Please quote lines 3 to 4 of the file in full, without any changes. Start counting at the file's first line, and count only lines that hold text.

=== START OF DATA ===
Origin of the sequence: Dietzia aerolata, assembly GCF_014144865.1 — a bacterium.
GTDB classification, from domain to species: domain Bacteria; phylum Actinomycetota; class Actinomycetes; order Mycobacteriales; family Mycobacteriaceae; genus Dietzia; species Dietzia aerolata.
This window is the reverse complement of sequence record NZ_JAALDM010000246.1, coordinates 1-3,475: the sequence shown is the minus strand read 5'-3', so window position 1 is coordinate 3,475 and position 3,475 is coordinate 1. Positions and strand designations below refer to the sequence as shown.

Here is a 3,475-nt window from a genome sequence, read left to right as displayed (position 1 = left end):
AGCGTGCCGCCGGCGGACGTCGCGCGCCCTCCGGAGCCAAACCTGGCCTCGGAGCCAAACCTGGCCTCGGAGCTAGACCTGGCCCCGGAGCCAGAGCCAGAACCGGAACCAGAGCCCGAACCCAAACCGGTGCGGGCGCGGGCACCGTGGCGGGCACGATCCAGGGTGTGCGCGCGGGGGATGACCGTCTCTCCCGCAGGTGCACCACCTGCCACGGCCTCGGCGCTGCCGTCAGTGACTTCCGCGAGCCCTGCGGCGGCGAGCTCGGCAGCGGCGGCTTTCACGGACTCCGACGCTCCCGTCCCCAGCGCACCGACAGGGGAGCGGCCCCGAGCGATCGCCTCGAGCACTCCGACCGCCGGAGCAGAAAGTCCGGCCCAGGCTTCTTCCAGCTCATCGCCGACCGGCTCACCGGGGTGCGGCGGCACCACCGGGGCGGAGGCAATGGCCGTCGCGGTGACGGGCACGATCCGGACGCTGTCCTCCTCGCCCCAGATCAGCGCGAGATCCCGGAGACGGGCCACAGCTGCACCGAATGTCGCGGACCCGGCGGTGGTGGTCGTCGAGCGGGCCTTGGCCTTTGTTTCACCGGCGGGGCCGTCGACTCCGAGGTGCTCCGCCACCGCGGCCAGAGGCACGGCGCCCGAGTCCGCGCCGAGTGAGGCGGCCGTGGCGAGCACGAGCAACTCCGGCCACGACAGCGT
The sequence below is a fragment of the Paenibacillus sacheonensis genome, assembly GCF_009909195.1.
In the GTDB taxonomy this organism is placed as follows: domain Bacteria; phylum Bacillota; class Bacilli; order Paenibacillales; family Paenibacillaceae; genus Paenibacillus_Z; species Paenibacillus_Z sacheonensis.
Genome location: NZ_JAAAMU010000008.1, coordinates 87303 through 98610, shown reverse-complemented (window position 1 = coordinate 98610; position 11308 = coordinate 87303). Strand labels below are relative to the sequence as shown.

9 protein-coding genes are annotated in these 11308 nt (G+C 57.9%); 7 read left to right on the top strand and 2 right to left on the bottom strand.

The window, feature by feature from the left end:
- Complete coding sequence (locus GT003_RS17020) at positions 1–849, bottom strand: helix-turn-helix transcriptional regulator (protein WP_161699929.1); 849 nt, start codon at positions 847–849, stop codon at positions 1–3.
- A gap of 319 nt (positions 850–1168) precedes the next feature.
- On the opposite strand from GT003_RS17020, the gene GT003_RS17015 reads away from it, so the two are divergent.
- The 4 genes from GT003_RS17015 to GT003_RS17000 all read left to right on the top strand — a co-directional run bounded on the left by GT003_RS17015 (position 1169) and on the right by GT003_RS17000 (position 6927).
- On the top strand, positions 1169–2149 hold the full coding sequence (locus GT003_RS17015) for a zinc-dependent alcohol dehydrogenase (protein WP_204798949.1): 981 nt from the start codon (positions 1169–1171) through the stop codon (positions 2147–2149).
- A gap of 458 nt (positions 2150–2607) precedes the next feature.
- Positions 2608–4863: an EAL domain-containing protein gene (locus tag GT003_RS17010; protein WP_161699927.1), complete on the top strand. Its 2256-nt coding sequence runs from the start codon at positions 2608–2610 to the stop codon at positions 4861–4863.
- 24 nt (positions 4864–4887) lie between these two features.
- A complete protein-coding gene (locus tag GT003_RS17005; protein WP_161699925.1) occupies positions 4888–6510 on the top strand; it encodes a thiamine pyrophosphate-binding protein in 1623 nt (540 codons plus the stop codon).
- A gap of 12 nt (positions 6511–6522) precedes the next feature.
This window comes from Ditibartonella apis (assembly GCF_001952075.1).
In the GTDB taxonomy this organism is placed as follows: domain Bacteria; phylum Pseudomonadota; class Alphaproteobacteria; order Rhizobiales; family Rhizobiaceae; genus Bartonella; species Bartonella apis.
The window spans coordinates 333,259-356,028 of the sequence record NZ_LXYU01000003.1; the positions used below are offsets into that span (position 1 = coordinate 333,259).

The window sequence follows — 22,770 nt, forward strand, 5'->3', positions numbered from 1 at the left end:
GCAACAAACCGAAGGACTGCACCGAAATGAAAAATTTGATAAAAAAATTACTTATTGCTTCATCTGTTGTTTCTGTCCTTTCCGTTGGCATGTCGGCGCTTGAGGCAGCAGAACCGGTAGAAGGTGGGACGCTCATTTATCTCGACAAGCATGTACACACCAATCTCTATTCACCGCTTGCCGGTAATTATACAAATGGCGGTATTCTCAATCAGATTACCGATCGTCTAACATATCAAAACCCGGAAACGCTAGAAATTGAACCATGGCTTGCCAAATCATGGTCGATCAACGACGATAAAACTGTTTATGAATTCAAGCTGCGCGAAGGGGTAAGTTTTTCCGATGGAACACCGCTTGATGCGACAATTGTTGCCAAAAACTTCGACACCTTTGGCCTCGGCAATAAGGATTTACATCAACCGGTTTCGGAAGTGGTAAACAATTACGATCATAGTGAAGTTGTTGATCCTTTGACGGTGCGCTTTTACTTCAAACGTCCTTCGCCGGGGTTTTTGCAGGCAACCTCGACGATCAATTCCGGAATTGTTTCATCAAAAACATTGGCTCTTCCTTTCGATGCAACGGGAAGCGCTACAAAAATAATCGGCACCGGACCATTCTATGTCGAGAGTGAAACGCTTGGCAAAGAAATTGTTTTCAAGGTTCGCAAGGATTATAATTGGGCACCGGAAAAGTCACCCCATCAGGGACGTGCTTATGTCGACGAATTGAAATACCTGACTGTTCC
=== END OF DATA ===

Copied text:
This window is the reverse complement of sequence record NZ_JAALDM010000246.1, coordinates 1-3,475: the sequence shown is the minus strand read 5'-3', so window position 1 is coordinate 3,475 and position 3,475 is coordinate 1. Positions and strand designations below refer to the sequence as shown.

Here is a 3,475-nt window from a genome sequence, read left to right as displayed (position 1 = left end):